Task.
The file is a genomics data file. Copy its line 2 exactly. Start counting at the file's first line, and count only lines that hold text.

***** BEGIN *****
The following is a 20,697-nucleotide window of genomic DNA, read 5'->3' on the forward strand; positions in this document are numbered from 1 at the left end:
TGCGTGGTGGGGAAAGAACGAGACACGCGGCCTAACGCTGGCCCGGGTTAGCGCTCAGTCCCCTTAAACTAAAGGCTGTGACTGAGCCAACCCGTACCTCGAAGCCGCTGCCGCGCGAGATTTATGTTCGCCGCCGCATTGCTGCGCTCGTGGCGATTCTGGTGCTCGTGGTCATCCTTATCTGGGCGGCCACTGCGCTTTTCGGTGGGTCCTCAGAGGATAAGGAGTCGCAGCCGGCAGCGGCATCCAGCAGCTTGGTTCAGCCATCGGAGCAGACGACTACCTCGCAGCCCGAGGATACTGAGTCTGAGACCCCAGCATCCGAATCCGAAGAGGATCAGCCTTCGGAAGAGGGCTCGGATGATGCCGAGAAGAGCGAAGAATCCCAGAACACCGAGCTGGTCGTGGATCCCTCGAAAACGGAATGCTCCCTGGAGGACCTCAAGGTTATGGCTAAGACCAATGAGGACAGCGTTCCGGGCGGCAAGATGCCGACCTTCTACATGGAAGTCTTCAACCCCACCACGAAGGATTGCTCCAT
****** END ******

TGCGTGGTGGGGAAAGAACGAGACACGCGGCCTAACGCTGGCCCGGGTTAGCGCTCAGTCCCCTTAAACTAAAGGCTGTGACTGAGCCAACCCGTACCTCGAAGCCGCTGCCGCGCGAGATTTATGTTCGCCGCCGCATTGCTGCGCTCGTGGCGATTCTGGTGCTCGTGGTCATCCTTATCTGGGCGGCCACTGCGCTTTTCGGTGGGTCCTCAGAGGATAAGGAGTCGCAGCCGGCAGCGGCATCCAGCAGCTTGGTTCAGCCATCGGAGCAGACGACTACCTCGCAGCCCGAGGATACTGAGTCTGAGACCCCAGCATCCGAATCCGAAGAGGATCAGCCTTCGGAAGAGGGCTCGGATGATGCCGAGAAGAGCGAAGAATCCCAGAACACCGAGCTGGTCGTGGATCCCTCGAAAACGGAATGCTCCCTGGAGGACCTCAAGGTTATGGCTAAGACCAATGAGGACAGCGTTCCGGGCGGCAAGATGCCGACCTTCTACATGGAAGTCTTCAACCCCACCACGAAGGATTGCTCCAT